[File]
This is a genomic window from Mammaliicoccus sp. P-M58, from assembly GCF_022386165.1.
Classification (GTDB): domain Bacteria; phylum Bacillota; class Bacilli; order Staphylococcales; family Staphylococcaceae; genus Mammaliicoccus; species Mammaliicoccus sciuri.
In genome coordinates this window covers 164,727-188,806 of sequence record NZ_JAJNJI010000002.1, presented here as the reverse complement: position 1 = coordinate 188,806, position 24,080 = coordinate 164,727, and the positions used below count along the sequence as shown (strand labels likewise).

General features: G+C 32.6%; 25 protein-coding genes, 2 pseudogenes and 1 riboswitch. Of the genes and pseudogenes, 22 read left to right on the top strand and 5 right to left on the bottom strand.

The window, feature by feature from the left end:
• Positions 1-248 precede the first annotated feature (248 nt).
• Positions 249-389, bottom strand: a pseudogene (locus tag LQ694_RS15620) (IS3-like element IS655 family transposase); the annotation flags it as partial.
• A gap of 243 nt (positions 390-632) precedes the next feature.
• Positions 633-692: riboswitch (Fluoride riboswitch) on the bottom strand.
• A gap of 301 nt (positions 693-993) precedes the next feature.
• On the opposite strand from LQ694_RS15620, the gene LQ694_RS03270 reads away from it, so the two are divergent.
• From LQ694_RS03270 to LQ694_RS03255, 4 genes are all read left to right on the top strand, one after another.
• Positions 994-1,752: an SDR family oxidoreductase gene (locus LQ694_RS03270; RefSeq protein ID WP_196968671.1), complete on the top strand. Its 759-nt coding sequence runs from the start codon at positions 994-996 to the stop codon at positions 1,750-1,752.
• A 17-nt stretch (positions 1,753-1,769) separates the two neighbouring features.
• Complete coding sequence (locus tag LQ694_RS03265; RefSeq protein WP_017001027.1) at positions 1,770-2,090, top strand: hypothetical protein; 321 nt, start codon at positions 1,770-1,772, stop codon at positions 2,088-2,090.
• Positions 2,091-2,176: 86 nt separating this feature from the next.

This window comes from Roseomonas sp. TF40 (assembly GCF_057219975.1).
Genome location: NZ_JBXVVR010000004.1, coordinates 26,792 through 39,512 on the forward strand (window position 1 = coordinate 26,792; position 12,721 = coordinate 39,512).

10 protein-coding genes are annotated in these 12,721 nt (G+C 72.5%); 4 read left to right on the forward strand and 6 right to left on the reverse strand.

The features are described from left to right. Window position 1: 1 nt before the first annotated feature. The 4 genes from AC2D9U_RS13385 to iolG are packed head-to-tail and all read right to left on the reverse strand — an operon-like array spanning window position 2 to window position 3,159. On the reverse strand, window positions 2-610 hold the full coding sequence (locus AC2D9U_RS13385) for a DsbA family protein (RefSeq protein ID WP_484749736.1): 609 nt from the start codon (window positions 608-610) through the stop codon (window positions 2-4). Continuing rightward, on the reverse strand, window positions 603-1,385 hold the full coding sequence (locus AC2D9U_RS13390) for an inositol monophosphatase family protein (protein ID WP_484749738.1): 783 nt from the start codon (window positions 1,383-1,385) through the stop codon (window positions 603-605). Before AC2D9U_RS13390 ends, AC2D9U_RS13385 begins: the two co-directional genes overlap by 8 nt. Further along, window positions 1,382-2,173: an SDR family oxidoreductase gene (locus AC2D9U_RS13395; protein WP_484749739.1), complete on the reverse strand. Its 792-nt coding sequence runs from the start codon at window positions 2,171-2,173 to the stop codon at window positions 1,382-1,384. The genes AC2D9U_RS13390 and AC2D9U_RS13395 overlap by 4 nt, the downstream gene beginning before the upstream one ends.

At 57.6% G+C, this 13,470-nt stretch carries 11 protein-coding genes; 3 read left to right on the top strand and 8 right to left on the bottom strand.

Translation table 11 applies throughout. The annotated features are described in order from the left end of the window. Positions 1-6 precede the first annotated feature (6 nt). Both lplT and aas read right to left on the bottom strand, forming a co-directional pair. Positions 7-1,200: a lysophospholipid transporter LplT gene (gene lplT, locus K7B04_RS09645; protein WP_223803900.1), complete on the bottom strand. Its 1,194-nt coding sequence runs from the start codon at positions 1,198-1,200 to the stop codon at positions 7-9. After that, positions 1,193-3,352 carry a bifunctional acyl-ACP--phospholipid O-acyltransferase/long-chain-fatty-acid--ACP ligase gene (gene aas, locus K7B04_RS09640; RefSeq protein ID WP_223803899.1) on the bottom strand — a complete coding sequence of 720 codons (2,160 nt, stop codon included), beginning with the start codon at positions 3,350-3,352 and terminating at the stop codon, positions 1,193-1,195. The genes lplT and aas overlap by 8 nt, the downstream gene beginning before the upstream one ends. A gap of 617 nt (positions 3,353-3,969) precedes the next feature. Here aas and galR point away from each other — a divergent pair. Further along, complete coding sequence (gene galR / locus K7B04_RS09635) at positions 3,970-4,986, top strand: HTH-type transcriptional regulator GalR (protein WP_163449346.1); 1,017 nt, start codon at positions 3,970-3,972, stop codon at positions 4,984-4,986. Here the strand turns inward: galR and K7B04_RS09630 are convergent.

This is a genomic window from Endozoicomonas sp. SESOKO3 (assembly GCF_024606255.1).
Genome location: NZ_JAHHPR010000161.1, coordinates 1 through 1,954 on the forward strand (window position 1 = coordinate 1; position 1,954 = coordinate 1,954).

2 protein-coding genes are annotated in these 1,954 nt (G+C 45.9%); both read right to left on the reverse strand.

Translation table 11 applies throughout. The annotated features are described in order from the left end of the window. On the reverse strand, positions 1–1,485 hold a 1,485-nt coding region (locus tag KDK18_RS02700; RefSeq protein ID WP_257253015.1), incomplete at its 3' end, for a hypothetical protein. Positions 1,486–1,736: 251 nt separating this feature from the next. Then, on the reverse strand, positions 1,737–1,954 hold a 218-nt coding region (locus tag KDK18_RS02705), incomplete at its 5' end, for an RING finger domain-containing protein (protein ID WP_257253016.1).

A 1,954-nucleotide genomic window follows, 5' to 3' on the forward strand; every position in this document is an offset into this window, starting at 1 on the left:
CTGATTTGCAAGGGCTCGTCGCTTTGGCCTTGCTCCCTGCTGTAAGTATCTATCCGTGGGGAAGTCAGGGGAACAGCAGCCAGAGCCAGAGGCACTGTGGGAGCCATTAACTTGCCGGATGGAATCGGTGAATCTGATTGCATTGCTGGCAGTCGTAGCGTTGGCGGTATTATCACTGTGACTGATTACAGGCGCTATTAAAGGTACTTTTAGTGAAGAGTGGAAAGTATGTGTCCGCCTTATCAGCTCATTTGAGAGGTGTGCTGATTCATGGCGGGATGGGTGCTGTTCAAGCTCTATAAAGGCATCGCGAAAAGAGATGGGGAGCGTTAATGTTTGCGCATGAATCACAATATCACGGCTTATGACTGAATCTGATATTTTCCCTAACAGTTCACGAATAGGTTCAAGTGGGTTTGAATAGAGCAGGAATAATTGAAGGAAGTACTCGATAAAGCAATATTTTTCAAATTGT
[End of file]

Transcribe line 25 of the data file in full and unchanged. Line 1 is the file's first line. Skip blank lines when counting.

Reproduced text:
2 protein-coding genes are annotated in these 1,954 nt (G+C 45.9%); both read right to left on the reverse strand.